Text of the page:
Once everyone was assembled and mounted, the patrol headed on out from the fort. Riding at the front were Captain Barlow, their reluctant volunteer Crabbe, and the pair of scouts, MacIntosh and Ke-Ni-Tay, followed by thirty-two troopers, about half of Barlow's understrength company. Trailing were six pack mules carrying useful supplies. Hopefully a large enough command to get the job done but yet small enough to not alarm any Indians they might come upon as being an attempted attack. Such decisions were always tricky but a part of the job.
Barlow felt he might as well get the introductions out of the way, "Mr. Crabbe, these two gentlemen are civilian scouts Mr. MacIntosh and Ke Ni-Tay. And this fellow is Lorenzo Crabbe, who has been dragooned into finding this so-called Grandfather. It is my hope we can all work together amiably enough however I am the one responsible for this expedition and all final decisions will be mine to make. That doesn't mean I won't appreciate any input you provide."
"Never heard of him either. But our informant claims that's what he's called," Bejamin shrugged.
The Indian then spoke, his English was certainly more than passable. Barlow thought that was a good thing just in case MacIntosh should happen to go down or even get killed, they would still be able to communicate with the Indian.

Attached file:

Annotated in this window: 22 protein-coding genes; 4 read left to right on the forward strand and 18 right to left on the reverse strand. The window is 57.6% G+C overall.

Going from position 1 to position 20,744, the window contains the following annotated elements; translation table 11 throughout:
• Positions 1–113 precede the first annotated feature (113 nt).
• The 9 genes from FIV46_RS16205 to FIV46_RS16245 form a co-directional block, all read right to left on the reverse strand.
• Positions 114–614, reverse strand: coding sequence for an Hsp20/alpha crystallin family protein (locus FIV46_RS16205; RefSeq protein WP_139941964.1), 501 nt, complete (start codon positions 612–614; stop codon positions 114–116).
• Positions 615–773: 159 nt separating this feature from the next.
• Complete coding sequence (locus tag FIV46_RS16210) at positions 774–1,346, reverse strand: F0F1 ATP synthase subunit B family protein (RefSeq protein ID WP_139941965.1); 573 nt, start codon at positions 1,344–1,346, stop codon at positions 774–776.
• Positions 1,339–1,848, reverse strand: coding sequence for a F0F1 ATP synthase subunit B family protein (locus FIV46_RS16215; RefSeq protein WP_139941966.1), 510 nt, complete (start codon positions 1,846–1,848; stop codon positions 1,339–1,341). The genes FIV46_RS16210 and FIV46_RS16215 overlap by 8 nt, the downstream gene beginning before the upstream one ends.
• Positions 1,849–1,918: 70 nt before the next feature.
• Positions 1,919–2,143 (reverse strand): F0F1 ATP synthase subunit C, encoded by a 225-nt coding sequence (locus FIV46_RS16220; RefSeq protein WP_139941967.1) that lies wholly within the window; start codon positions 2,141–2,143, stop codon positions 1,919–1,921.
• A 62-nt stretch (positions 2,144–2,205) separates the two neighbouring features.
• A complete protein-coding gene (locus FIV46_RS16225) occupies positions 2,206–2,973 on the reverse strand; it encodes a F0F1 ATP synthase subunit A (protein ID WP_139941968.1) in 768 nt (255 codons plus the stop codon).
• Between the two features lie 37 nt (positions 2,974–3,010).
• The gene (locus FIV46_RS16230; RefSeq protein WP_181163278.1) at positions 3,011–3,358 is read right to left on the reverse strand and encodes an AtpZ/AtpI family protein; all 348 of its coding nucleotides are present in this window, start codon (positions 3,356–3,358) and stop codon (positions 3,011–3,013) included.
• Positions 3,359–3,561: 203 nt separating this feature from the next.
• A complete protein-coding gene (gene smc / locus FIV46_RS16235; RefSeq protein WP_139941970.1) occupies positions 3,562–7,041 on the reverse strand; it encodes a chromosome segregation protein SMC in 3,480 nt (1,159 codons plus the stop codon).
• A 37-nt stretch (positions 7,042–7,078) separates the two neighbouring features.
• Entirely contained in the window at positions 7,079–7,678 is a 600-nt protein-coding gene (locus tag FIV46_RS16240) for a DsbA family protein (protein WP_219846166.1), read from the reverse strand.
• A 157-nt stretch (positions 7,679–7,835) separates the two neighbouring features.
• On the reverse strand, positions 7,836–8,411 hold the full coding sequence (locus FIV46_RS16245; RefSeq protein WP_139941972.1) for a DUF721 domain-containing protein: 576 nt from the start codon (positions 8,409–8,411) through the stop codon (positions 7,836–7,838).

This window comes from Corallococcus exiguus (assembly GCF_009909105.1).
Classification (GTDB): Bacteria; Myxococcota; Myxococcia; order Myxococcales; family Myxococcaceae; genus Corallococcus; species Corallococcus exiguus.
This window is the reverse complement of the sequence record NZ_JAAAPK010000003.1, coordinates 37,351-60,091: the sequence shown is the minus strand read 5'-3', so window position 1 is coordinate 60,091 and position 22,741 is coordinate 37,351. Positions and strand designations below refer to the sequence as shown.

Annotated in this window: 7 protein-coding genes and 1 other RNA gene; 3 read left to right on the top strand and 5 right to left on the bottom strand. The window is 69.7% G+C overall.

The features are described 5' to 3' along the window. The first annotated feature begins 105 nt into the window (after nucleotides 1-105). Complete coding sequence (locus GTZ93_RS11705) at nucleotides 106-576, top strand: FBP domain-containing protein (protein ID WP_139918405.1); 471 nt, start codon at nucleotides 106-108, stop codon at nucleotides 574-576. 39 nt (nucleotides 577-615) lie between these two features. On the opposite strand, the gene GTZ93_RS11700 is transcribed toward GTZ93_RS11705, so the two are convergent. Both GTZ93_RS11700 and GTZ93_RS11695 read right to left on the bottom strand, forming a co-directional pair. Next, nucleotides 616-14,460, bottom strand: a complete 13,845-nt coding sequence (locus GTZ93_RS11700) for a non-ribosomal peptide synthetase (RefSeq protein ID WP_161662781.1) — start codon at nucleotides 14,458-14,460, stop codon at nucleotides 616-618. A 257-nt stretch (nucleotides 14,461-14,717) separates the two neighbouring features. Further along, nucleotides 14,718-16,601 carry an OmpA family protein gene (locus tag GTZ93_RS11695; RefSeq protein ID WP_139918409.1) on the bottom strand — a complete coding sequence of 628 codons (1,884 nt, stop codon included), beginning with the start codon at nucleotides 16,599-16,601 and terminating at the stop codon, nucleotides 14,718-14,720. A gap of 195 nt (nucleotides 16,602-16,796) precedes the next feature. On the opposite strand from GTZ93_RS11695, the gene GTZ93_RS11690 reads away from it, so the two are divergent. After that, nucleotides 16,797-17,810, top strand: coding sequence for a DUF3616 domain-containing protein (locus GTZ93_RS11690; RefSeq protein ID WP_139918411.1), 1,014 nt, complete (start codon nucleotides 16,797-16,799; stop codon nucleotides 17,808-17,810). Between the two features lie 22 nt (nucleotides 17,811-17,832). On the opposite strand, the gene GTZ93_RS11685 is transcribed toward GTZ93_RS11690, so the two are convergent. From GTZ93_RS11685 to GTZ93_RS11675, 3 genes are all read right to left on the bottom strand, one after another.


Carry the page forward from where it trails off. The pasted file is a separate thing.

"Yes, we feel he is a very bad man too. So we are going to see if we can find him then," he added.
“A hunt Captain? A hunt for what, or is it who. Local Indians out?” the veteran scout asked. “Not that it matters much I guess, just like to be prepared for what I’m about to be involved in.”
"It is who. We have just found out information on a certain gun runner and whiskey supplier to the Indians who may well still be operating in the area. We have an informant who I'm bringing along with us. If for no other reason than to identify our culprit," Barlow answered.
"The Indians apparently call this individual Grandfather but for now I've got very little on him and his operations. And of course what I do have is relying on the informant who I will readily admit is not exactly the sort I would ever trust. But it's an opening, and Col. MacKenzie rightly feels we need to at least try and run this operation down. There is going to be a lot of trouble this summer, everyone knows it. The Indians don't need more guns than they have already," he continued.
"All right Captain” Lorenzo held up the palms of his hands in surrender, “No need to tie me to a nag, them army saddles are painful enough without that added inconvenience.”
“Oh well, least the saddle won't be as hard as that Army hard-tack we'll be eating for a week, know what I’m saying fellers?” he chuckled knowingly to the two non-commissioned men.